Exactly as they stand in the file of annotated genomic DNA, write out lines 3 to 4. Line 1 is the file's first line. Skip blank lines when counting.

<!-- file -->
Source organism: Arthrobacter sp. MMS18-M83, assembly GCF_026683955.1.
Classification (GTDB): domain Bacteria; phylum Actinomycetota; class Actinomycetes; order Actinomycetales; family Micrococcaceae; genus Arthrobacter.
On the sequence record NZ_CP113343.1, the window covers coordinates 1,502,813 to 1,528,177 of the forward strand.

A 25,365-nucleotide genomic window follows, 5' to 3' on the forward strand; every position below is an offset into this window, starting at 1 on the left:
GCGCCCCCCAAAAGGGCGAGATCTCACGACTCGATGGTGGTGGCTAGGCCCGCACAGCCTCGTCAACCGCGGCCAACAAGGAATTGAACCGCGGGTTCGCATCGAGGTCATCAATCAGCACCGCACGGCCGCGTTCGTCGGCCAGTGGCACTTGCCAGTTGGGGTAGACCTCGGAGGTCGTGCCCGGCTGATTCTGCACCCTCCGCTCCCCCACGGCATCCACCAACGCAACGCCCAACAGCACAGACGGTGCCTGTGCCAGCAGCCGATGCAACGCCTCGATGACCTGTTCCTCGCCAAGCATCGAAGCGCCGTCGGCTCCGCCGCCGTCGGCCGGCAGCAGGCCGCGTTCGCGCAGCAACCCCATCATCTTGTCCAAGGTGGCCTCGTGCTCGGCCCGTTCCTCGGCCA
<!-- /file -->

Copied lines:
On the sequence record NZ_CP113343.1, the window covers coordinates 1,502,813 to 1,528,177 of the forward strand.

A 25,365-nucleotide genomic window follows, 5' to 3' on the forward strand; every position below is an offset into this window, starting at 1 on the left: